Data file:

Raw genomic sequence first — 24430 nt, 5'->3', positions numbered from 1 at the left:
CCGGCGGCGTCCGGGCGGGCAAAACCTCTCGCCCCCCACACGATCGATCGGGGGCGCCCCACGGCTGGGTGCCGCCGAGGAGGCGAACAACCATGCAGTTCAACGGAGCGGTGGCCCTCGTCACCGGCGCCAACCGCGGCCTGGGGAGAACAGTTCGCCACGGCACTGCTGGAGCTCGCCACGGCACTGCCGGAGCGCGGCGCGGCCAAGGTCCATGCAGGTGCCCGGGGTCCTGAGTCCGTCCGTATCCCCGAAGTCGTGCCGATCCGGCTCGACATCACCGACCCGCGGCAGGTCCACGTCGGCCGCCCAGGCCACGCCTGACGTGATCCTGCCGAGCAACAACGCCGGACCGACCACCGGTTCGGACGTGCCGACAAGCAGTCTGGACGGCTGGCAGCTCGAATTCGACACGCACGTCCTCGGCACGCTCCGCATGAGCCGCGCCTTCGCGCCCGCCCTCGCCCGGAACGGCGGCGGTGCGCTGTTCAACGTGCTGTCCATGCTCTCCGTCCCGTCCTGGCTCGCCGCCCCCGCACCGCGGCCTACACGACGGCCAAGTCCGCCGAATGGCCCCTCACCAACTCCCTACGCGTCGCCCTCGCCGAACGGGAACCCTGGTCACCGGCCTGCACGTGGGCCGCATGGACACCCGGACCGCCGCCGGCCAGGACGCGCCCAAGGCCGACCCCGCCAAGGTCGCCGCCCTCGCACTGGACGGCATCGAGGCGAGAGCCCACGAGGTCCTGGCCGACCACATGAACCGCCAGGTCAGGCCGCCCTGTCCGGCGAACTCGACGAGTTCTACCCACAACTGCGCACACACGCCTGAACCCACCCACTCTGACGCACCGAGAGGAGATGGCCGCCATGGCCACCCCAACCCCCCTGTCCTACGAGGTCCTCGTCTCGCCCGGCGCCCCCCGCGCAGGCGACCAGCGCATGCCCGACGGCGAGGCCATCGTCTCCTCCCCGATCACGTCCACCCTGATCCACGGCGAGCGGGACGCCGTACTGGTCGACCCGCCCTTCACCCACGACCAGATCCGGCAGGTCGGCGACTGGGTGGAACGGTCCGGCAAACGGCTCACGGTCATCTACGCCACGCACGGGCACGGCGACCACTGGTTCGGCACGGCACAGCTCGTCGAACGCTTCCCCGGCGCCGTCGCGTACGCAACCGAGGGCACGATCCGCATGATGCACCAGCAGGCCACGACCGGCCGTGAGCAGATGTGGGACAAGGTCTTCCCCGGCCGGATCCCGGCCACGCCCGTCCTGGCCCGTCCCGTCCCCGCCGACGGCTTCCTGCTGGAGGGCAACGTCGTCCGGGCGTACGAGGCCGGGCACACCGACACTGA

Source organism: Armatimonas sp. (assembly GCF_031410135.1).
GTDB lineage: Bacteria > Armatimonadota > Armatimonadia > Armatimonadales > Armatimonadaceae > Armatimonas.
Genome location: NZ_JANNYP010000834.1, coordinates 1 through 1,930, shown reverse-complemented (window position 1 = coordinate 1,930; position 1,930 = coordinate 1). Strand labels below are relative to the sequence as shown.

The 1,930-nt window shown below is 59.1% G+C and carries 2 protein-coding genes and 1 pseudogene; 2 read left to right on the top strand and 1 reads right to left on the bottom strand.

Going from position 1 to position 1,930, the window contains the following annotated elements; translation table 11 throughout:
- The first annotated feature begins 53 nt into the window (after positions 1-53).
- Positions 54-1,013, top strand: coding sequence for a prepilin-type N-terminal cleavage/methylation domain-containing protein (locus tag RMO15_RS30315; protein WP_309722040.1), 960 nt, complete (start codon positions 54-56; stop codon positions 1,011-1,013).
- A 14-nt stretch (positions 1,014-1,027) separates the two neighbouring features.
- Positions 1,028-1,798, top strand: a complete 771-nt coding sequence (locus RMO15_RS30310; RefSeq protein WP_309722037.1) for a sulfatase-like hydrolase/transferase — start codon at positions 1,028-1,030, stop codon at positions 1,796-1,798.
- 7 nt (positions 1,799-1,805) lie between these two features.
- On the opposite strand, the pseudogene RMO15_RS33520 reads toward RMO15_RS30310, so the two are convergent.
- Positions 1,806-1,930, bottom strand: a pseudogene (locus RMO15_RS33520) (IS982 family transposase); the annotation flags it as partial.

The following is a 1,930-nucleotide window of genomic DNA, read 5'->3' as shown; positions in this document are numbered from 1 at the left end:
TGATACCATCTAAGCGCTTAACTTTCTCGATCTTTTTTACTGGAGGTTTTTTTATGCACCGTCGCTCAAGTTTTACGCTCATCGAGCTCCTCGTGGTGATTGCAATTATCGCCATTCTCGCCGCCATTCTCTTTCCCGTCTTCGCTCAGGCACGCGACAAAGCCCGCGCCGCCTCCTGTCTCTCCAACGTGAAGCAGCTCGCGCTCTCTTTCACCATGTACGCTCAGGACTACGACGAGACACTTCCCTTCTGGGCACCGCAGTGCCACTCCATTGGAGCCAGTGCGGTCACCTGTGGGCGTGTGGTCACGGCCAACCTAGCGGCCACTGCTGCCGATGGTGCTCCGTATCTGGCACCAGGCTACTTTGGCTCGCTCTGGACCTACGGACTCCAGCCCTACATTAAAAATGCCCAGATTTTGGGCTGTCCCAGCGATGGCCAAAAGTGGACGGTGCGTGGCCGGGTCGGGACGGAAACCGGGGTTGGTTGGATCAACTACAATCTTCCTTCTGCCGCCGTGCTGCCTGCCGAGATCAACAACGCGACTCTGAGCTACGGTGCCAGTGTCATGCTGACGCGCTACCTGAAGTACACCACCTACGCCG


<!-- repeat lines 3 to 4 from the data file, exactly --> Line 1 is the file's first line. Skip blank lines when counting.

Source organism: Armatimonas sp. (assembly GCF_031410135.1).
GTDB lineage: Bacteria > Armatimonadota > Armatimonadia > Armatimonadales > Armatimonadaceae > Armatimonas.